In Australia (and the UK), pipeline operating companies have a regulatory obligation to ensure that their assets are designed, constructed, operated and maintained so that risk to people and the environment is as low as reasonably practicable (ALARP). In many routine cases, demonstration that risk is ALARP is a matter of compliance with relevant technical standards. There are some cases, however, that are more complex.

If a pipeline has been subject to significant urban encroachment and does not conform to current design standards for this service, how does a pipeline operator decide whether risk controls are sufficient? In Australia, rather than either ‘grandfathering’ requirements or mandating retrospective compliance with new standards, operators are required to ensure pipelines are safe and that risk levels are acceptable. The answer in cases such as this is a matter of judgment and we have legal, moral and reputational responsibilities to get decisions such as this right. There is currently no formal requirement in the US for pipeline risks to be ALARP, although the concept is gradually being introduced to US industry safety law. Examples include US offshore well control rules, California refinery safety regulations and the nuclear sector concept of ‘as low as reasonably achievable’.

In this paper, we demonstrate application of the ALARP process to a case study pipeline built in the 1960s that has been heavily encroached by urban development. The Australian risk-based approach required formal ALARP assessment including consideration of options to reduce pressure, relocate or replace the pipeline, or increase the level of physical or procedural protection.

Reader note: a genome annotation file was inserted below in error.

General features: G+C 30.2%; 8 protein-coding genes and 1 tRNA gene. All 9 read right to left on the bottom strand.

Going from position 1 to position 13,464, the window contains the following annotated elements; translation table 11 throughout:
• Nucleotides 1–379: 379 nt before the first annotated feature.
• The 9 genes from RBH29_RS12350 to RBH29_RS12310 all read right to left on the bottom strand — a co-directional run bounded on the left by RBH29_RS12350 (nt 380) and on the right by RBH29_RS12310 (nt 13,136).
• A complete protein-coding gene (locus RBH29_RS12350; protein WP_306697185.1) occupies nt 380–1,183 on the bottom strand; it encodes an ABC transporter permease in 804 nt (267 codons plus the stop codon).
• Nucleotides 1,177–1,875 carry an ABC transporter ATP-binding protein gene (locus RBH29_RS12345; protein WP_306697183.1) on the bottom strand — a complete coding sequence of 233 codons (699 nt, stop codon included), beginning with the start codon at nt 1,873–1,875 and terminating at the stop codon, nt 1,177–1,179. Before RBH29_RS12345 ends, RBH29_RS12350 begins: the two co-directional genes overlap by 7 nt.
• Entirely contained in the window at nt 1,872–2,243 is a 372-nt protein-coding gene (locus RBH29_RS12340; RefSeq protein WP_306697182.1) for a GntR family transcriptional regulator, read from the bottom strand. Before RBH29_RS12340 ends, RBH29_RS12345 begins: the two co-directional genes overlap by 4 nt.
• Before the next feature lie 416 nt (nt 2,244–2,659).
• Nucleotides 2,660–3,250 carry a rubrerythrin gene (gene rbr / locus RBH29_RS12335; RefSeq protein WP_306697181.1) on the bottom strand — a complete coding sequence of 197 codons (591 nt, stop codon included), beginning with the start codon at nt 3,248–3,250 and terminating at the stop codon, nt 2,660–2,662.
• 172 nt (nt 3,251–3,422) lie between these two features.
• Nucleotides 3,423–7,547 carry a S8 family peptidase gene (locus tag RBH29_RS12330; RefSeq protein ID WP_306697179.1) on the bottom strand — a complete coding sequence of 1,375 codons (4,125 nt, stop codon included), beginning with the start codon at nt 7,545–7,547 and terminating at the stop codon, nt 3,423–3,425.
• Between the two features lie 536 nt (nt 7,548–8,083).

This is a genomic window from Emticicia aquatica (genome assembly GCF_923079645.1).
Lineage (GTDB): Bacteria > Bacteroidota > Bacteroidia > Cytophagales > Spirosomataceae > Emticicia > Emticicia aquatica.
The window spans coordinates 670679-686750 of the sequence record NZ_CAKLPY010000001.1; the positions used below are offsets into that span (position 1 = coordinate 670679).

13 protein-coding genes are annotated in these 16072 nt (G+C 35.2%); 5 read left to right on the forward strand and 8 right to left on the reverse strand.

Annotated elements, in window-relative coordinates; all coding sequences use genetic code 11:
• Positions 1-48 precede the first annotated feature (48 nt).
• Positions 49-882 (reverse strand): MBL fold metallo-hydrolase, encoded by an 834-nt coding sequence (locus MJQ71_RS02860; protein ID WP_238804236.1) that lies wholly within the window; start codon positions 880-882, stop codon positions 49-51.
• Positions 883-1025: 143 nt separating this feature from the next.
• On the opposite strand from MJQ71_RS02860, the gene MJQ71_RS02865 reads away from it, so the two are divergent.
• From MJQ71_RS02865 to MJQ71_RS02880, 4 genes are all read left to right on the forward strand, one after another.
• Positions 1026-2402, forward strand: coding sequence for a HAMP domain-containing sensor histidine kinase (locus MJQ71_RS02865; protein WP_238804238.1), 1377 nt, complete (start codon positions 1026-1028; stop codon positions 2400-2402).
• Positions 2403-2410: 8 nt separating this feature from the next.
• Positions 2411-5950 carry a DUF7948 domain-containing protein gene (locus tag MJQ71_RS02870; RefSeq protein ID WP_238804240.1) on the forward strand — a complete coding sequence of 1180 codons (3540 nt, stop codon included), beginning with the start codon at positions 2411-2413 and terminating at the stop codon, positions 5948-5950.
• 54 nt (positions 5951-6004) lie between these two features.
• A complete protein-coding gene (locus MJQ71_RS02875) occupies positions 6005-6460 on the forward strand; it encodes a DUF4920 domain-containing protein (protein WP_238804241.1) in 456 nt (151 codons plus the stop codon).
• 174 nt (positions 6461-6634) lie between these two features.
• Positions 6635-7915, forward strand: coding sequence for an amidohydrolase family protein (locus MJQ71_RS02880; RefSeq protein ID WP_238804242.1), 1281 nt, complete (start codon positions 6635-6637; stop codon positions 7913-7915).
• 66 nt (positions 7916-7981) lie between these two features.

Current and predicted operating conditions on this existing pipeline allowed reduction in operating pressure in some of the encroached segments, sufficient to achieve the equivalent of current Australian requirements for ‘No Rupture’ in high consequence areas for new pipelines. In other areas this was not achievable and a lesser degree of pressure reduction was instigated, in combination with physical barrier protection. The physical barrier slabbing comprised over 7 km of 20 mm thick high-density polyethylene (HDPE) slabs, buried above the pipeline. This approach was new in Australia and required field trials to confirm effectiveness against tiger tooth excavators and rotary augers.

These upgrades to the case study pipeline have significantly decreased the risk of pipeline failure, by reducing both likelihood and consequences of accidental impact. In combination with rigorous procedural controls such as patrol surveillance and community liaison, real risk reduction has been achieved and ALARP has been demonstrated.

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